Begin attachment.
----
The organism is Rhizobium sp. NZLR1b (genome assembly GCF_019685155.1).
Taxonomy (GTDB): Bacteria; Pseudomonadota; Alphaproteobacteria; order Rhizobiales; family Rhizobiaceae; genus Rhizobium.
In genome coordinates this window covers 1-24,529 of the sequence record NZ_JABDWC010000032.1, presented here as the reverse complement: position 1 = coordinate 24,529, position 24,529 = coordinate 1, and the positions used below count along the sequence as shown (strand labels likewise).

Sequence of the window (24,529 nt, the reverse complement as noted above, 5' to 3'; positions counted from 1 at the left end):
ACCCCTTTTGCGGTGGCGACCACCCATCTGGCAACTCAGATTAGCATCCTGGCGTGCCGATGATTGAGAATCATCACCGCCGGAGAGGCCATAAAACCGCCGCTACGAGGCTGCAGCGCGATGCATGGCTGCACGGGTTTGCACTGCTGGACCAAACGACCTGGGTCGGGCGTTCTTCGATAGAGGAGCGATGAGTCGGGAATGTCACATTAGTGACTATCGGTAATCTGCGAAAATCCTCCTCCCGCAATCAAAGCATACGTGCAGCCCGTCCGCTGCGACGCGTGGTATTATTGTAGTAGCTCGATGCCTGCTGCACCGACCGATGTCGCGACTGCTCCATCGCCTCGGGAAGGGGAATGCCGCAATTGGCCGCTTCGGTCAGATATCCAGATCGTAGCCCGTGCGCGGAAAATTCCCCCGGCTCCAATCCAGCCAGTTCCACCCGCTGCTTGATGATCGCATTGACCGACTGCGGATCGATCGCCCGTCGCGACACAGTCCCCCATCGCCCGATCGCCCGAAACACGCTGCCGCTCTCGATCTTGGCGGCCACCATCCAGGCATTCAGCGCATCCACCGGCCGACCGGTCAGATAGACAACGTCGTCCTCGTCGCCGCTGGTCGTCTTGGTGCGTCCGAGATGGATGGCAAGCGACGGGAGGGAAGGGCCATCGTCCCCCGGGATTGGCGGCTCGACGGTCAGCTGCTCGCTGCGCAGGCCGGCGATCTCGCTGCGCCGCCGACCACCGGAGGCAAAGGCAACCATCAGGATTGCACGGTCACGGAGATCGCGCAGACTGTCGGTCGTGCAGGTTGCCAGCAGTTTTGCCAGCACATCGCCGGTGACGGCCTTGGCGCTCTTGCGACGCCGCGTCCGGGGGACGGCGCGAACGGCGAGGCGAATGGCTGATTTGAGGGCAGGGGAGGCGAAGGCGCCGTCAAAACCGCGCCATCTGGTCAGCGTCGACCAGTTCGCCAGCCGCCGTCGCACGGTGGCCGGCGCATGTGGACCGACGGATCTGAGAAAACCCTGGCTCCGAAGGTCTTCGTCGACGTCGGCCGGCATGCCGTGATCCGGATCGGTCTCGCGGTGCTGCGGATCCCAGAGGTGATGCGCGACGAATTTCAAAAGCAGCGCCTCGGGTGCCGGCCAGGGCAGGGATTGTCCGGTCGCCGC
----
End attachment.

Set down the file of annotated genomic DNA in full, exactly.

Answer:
The organism is Rhizobium sp. NZLR1b (genome assembly GCF_019685155.1).
Taxonomy (GTDB): Bacteria; Pseudomonadota; Alphaproteobacteria; order Rhizobiales; family Rhizobiaceae; genus Rhizobium.
In genome coordinates this window covers 1-24,529 of the sequence record NZ_JABDWC010000032.1, presented here as the reverse complement: position 1 = coordinate 24,529, position 24,529 = coordinate 1, and the positions used below count along the sequence as shown (strand labels likewise).

Sequence of the window (24,529 nt, the reverse complement as noted above, 5' to 3'; positions counted from 1 at the left end):
ACCCCTTTTGCGGTGGCGACCACCCATCTGGCAACTCAGATTAGCATCCTGGCGTGCCGATGATTGAGAATCATCACCGCCGGAGAGGCCATAAAACCGCCGCTACGAGGCTGCAGCGCGATGCATGGCTGCACGGGTTTGCACTGCTGGACCAAACGACCTGGGTCGGGCGTTCTTCGATAGAGGAGCGATGAGTCGGGAATGTCACATTAGTGACTATCGGTAATCTGCGAAAATCCTCCTCCCGCAATCAAAGCATACGTGCAGCCCGTCCGCTGCGACGCGTGGTATTATTGTAGTAGCTCGATGCCTGCTGCACCGACCGATGTCGCGACTGCTCCATCGCCTCGGGAAGGGGAATGCCGCAATTGGCCGCTTCGGTCAGATATCCAGATCGTAGCCCGTGCGCGGAAAATTCCCCCGGCTCCAATCCAGCCAGTTCCACCCGCTGCTTGATGATCGCATTGACCGACTGCGGATCGATCGCCCGTCGCGACACAGTCCCCCATCGCCCGATCGCCCGAAACACGCTGCCGCTCTCGATCTTGGCGGCCACCATCCAGGCATTCAGCGCATCCACCGGCCGACCGGTCAGATAGACAACGTCGTCCTCGTCGCCGCTGGTCGTCTTGGTGCGTCCGAGATGGATGGCAAGCGACGGGAGGGAAGGGCCATCGTCCCCCGGGATTGGCGGCTCGACGGTCAGCTGCTCGCTGCGCAGGCCGGCGATCTCGCTGCGCCGCCGACCACCGGAGGCAAAGGCAACCATCAGGATTGCACGGTCACGGAGATCGCGCAGACTGTCGGTCGTGCAGGTTGCCAGCAGTTTTGCCAGCACATCGCCGGTGACGGCCTTGGCGCTCTTGCGACGCCGCGTCCGGGGGACGGCGCGAACGGCGAGGCGAATGGCTGATTTGAGGGCAGGGGAGGCGAAGGCGCCGTCAAAACCGCGCCATCTGGTCAGCGTCGACCAGTTCGCCAGCCGCCGTCGCACGGTGGCCGGCGCATGTGGACCGACGGATCTGAGAAAACCCTGGCTCCGAAGGTCTTCGTCGACGTCGGCCGGCATGCCGTGATCCGGATCGGTCTCGCGGTGCTGCGGATCCCAGAGGTGATGCGCGACGAATTTCAAAAGCAGCGCCTCGGGTGCCGGCCAGGGCAGGGATTGTCCGGTCGCCGC